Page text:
First hoped that the anticipated increase in passengers would lead to an increase in revenue. Evidence so far is that passenger numbers have increased, with journeys rising by some 15%. Part of this is due to other factors, such as extra bus services, new buses, free wifi and refurbished bus stops with larger shelters and seats. But the company attributes a 9% rise in passengers to the fare reductions. As far as revenue is concerned, indications from the company are that, after an initial fall, revenue has risen back to levels earned before the fare reduction.
What are the longer-term implications for revenue and profit of these two decisions? This depends on the price elasticity of demand and on changes in costs. Read the articles and then consider the implications by having a go at answering the questions.
Clifton Suspension Bridge toll to rise from 50p to £1 BBC News (9/4/14)
Regular Users of Clifton Suspension Bridge will be Protected from the Increase in the Bridge Toll Clifton Suspension Bridge (9/4/14)
Clifton Suspension Bridge Review Decision Letter Department of Transport (24/3/14)
Clifton Suspension Bridge Trust: bridge toll review inspector’s report Department of Transport (8/4/14)
Clifton Suspension Bridge Toll Increase – Account of the May 2013 Public Inquiry The National Alliance Against Tolls (NAAT)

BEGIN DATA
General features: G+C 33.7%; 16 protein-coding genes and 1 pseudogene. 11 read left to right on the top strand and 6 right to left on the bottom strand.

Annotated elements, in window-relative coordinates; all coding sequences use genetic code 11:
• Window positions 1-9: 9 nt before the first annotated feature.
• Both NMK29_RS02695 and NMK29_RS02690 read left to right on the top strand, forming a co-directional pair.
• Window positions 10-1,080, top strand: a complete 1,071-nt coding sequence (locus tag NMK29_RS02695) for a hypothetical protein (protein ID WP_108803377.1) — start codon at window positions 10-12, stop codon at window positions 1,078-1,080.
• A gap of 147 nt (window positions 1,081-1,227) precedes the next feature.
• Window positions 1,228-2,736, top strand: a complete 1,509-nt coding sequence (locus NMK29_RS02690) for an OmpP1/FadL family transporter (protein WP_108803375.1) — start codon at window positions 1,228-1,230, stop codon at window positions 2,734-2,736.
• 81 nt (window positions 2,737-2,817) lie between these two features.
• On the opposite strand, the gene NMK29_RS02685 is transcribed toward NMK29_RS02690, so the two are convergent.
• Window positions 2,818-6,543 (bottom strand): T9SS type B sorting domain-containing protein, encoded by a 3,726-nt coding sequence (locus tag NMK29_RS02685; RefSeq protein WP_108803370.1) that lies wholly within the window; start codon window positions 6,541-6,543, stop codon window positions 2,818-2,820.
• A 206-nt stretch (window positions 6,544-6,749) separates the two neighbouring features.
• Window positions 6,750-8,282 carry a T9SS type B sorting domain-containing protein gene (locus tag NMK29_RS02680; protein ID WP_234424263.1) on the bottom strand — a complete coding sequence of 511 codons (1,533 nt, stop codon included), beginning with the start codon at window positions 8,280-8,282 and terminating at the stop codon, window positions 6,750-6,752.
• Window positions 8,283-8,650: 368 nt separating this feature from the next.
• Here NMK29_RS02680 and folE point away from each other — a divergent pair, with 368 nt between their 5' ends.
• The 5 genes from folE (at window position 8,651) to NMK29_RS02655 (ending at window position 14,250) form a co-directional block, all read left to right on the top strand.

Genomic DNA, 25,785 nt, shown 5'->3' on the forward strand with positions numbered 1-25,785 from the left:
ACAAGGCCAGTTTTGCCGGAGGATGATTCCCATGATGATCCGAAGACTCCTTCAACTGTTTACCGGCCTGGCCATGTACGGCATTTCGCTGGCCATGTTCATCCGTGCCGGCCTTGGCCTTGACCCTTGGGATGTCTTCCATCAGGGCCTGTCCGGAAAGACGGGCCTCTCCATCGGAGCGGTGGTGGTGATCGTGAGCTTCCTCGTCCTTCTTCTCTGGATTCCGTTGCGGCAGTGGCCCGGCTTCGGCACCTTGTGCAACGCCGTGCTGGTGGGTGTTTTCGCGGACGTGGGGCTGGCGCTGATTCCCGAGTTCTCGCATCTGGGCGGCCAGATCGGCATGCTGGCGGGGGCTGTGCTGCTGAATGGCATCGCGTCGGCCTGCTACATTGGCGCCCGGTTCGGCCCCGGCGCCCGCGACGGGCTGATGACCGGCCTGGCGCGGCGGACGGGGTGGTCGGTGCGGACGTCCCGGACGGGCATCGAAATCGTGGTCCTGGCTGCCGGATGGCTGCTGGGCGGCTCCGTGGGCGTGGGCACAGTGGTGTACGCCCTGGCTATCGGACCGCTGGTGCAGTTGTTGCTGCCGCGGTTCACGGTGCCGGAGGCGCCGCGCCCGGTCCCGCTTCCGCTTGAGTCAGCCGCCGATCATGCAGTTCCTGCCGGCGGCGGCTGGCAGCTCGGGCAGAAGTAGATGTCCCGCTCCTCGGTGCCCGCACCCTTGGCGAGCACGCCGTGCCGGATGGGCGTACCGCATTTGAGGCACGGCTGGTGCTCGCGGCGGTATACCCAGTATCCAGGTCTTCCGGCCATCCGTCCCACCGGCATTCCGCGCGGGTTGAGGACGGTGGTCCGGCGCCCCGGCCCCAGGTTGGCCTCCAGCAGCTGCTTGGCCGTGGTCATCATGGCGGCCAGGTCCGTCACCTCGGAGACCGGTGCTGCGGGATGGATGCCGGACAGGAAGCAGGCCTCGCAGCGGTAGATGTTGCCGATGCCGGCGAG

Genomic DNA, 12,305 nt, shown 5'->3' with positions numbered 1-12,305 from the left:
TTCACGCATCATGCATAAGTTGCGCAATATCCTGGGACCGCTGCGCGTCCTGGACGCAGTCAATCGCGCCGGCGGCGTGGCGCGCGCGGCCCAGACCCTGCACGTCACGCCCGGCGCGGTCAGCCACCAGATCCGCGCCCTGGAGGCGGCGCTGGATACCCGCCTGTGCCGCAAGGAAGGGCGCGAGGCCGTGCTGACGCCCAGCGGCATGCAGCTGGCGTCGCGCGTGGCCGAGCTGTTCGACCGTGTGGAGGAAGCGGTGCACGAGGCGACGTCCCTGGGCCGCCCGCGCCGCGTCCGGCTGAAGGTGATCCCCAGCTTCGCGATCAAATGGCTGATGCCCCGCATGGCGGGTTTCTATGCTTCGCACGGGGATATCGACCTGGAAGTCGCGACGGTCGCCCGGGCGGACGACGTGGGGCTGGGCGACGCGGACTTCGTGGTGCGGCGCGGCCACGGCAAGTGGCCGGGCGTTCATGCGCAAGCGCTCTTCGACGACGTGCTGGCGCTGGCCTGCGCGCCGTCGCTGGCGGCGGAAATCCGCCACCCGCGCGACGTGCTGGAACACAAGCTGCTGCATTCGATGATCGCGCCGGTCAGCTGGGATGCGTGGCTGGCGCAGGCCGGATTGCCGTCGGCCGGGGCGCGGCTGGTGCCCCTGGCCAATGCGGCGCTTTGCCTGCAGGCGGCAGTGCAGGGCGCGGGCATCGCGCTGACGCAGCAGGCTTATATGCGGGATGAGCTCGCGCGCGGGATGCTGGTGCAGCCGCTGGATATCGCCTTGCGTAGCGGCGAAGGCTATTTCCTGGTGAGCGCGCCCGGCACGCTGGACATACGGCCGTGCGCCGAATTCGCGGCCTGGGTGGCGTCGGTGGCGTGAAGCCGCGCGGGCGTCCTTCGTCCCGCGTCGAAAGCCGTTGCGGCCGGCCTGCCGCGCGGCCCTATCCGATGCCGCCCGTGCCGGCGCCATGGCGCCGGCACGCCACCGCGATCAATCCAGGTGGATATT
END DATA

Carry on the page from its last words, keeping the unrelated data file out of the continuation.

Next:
First Bus Bristol fare cuts sees passenger growth BBC News (6/6/14)
First gamble over cheaper bus fares pays off as passengers increase in Bristol The Bristol Post (6/6/14)
Bristol bus fares deal to extend to South Gloucestershire and North Somerset The Bristol Post, Gavin Thompson (12/6/14)
- What assumptions is the Clifton Suspension Bridge Trust making about the price elasticity of demand for bridge crossings?
- What determines the price elasticity for bridge crossings in general? Why is this likely to differ from one bridge to another?
- How is the long-term price elasticity of demand likely to differ from the short-term elasticity for Clifton Suspension Bridge crossings and what implications will this have for revenues, costs and profit?
- How is the price elasticity of demand for the bridge likely to vary from one user to another?
- How is offering substantial price reductions for multiple-crossing cards likely to affect revenue?
- What determines the price elasticity of demand for bus travel?
- What could a local council do to encourage people to use buses?
- How is the long-term price elasticity of demand for bus travel likely to differ from the short-term elasticity?
- In the long run, is First likely to see profits increase from its fare reduction policy? Explain what will determine this likelihood.